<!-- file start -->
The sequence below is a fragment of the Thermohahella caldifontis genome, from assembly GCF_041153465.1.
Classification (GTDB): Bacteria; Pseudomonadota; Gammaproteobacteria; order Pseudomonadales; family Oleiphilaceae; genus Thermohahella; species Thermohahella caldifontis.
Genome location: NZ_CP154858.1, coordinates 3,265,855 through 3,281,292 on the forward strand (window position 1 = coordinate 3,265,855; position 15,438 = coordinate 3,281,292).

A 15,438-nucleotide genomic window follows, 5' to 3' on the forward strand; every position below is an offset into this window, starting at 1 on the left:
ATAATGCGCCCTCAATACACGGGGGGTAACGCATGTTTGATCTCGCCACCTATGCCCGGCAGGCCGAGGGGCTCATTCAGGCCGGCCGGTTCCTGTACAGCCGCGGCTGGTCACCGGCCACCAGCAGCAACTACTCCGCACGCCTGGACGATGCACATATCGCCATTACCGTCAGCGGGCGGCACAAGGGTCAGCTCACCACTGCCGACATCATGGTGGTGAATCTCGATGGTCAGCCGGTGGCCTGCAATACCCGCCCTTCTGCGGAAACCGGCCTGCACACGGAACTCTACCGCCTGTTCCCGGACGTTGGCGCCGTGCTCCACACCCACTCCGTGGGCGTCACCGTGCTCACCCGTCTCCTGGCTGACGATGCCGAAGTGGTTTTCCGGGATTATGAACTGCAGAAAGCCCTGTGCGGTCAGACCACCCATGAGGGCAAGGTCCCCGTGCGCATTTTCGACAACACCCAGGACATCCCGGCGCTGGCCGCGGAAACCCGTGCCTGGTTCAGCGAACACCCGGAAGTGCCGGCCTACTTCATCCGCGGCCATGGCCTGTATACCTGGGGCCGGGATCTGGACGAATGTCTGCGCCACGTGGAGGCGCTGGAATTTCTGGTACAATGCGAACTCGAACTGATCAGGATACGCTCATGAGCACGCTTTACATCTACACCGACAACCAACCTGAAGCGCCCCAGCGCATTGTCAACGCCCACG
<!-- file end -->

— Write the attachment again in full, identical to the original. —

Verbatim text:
The sequence below is a fragment of the Thermohahella caldifontis genome, from assembly GCF_041153465.1.
Classification (GTDB): Bacteria; Pseudomonadota; Gammaproteobacteria; order Pseudomonadales; family Oleiphilaceae; genus Thermohahella; species Thermohahella caldifontis.
Genome location: NZ_CP154858.1, coordinates 3,265,855 through 3,281,292 on the forward strand (window position 1 = coordinate 3,265,855; position 15,438 = coordinate 3,281,292).

A 15,438-nucleotide genomic window follows, 5' to 3' on the forward strand; every position below is an offset into this window, starting at 1 on the left:
ATAATGCGCCCTCAATACACGGGGGGTAACGCATGTTTGATCTCGCCACCTATGCCCGGCAGGCCGAGGGGCTCATTCAGGCCGGCCGGTTCCTGTACAGCCGCGGCTGGTCACCGGCCACCAGCAGCAACTACTCCGCACGCCTGGACGATGCACATATCGCCATTACCGTCAGCGGGCGGCACAAGGGTCAGCTCACCACTGCCGACATCATGGTGGTGAATCTCGATGGTCAGCCGGTGGCCTGCAATACCCGCCCTTCTGCGGAAACCGGCCTGCACACGGAACTCTACCGCCTGTTCCCGGACGTTGGCGCCGTGCTCCACACCCACTCCGTGGGCGTCACCGTGCTCACCCGTCTCCTGGCTGACGATGCCGAAGTGGTTTTCCGGGATTATGAACTGCAGAAAGCCCTGTGCGGTCAGACCACCCATGAGGGCAAGGTCCCCGTGCGCATTTTCGACAACACCCAGGACATCCCGGCGCTGGCCGCGGAAACCCGTGCCTGGTTCAGCGAACACCCGGAAGTGCCGGCCTACTTCATCCGCGGCCATGGCCTGTATACCTGGGGCCGGGATCTGGACGAATGTCTGCGCCACGTGGAGGCGCTGGAATTTCTGGTACAATGCGAACTCGAACTGATCAGGATACGCTCATGAGCACGCTTTACATCTACACCGACAACCAACCTGAAGCGCCCCAGCGCATTGTCAACGCCCACG